A gilt is a bond issued by the United Kingdom government and listed on the London Stock Exchange. The term "gilt" or "gilt-edged security" refers to the fact that gilts are considered very secure investments, as the UK government has never defaulted on payments for gilts.
There are two main types of gilts - conventional gilts and index-linked gilts. Conventional gilts make up the majority of gilts issued and are simple fixed-coupon bonds, while index-linked gilts have coupon payments and principal adjusted for inflation.
Conventional gilts are the simplest form of UK government bond, making up the largest share of gilts in issue. They are a liability of the UK government, which guarantees to pay the gilt holder a fixed cash payment, known as the coupon, every six months until maturity. At maturity, the final coupon payment and principal are returned.
Some key features of conventional gilts:
For example, if an investor holds £1,000 face value of 1.5% Treasury Gilt 2047, they would receive two coupon payments per year of £7.50 each (on Jan 22 and July 22) until maturity on July 22, 2047. At maturity, the original £1,000 principal is repaid.
Unlike the fixed coupon rate, gilt prices fluctuate according to various market factors. Prices reflect the market's view on issues like future interest rate changes, inflation uncertainty, supply and demand conditions.
Yields indicate the actual return an investor earns from buying at the market price. As prices rise, yields fall since investors pay more for the fixed cash flows. Falling prices translate to rising yields.
To generate the same return as a higher coupon gilt, a lower coupon gilt is sold at a lower price. Gilt prices can be calculated using yields based on detailed methods from the UK Debt Management Office.
While the majority of gilts are conventional, index-linked gilts make up a portion of issuance. With index-linked gilts, the semi-annual coupon payments and the principal repayment adjust based on the UK Retail Price Index (RPI) inflation index.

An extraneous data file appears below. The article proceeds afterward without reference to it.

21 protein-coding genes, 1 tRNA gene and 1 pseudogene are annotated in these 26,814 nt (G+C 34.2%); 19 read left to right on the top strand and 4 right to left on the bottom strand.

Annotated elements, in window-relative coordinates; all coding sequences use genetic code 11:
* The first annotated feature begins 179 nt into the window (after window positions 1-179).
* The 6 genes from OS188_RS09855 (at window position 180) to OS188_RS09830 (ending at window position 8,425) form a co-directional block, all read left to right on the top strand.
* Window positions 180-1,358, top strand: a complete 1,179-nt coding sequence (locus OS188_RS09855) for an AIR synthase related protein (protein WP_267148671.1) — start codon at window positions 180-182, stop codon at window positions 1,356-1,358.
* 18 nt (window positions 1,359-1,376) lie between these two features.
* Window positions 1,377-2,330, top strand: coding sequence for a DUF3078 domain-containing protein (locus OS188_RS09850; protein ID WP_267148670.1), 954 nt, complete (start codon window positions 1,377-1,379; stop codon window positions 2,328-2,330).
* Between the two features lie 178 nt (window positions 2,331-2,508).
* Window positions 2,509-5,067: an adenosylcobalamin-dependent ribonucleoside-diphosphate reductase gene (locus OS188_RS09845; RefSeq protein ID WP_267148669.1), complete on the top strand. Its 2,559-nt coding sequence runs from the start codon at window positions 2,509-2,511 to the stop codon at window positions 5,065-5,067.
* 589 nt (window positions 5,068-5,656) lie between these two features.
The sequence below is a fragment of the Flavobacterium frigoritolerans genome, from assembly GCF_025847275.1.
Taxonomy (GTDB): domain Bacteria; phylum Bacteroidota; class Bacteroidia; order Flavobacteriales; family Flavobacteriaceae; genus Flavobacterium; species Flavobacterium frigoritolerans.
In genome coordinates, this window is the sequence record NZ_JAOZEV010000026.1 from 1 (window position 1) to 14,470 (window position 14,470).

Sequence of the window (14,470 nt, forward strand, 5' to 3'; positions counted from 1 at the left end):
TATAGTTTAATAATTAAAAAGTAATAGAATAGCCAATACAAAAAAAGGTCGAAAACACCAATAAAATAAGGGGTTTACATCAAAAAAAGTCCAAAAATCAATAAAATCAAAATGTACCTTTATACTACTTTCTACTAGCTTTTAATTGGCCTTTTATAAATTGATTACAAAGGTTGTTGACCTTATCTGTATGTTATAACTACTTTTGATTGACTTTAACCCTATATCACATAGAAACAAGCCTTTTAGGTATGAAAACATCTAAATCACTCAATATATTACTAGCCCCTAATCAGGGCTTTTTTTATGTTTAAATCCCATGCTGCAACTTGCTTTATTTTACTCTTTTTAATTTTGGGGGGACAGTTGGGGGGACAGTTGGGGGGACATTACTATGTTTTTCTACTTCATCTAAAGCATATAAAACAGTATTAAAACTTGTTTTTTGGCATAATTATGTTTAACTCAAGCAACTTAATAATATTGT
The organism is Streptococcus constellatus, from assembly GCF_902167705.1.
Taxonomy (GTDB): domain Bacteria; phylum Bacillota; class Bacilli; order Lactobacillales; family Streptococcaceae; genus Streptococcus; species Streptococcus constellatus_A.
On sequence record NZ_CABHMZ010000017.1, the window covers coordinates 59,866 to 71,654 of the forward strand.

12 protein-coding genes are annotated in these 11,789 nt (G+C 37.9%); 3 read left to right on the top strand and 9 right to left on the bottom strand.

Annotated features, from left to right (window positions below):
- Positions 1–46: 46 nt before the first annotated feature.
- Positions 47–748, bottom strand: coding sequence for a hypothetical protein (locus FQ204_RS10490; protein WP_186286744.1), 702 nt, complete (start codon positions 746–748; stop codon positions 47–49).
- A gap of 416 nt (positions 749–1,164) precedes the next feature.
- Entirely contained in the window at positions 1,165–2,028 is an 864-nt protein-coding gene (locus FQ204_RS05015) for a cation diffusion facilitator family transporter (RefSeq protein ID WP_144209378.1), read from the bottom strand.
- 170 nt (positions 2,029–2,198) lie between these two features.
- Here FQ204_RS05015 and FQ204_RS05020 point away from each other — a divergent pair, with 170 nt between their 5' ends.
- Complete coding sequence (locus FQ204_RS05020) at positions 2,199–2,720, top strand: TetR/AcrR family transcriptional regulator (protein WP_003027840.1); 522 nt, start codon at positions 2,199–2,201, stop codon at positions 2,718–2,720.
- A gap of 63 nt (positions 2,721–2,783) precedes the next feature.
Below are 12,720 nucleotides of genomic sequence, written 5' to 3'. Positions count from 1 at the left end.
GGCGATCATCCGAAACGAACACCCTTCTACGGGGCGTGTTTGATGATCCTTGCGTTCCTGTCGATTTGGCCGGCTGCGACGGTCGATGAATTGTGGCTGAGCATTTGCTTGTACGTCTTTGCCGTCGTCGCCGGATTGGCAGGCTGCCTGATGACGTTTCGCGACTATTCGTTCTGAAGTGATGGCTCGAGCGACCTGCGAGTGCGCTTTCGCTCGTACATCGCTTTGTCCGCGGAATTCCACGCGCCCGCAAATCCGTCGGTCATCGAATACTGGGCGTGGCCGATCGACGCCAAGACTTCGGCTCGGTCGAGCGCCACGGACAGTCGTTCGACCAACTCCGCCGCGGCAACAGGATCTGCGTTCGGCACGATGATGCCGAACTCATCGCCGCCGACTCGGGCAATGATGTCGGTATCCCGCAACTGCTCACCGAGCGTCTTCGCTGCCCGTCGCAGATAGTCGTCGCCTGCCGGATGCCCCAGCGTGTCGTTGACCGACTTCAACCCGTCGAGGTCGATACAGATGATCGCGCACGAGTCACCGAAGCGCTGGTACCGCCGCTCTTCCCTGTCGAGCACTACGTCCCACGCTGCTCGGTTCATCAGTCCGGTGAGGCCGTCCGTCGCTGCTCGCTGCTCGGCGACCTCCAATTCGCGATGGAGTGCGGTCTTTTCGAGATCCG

In other words, the coupons and principal repaid adjust to account for inflation accrued since the gilt's initial issue date.
Key features include:
The Debt Management Office provides detailed calculations on determining index-linked gilt cash flows, which can fluctuate as RPI rises and falls.
There are some important gilt market conventions that investors need to understand when buying and selling gilts. These include rules around accrued interest and ex-dividend periods.
Investors buying and selling gilts generally pay or receive accrued interest, which builds up on a daily basis between coupon dates.
For instance, if an investor buys a gilt in August after the July 31st coupon payment, they pay the seller the interest accrued from July 31st to the purchase settlement date in August. This compensates the seller since they will no longer receive the next January coupon payment.
Gilt coupon payments go to holders registered in the ex-dividend period - the 7 business days before the coupon date.
Within ex-dividend periods, sellers receive the upcoming coupon but must pay part of it to buyers as rebate interest. Buyers aren't entitled to the upcoming coupon but receive rebate interest after purchasing.
While gilts share similarities with other fixed income products like corporate bonds and municipals, there are some key differences:
Gilts offer very low risk returns suitable for conservative investors. Corporate and high yield bonds pose higher risk but yield higher returns. Municipality debt offers tax advantages but has greater risk than gilts.
Gilts can play an important role in a balanced portfolio as a low risk option for fixed income allocation. As the safest bonds issued within the UK market, gilts provide stability but yields remain relatively low.
Understanding the different types of gilts, pricing mechanics, market conventions and comparisons to alternatives aids informed investment decisions. Whether utilizing gilts for stability, hedging inflation with index-linked gilts or pursuing higher returns through corporates, they provide an integral tool for laddered bond portfolios.
Meow makes it easy to purchase Gilts for businesses, custodied at BNY Mellon Pershing through our infrastructure provider.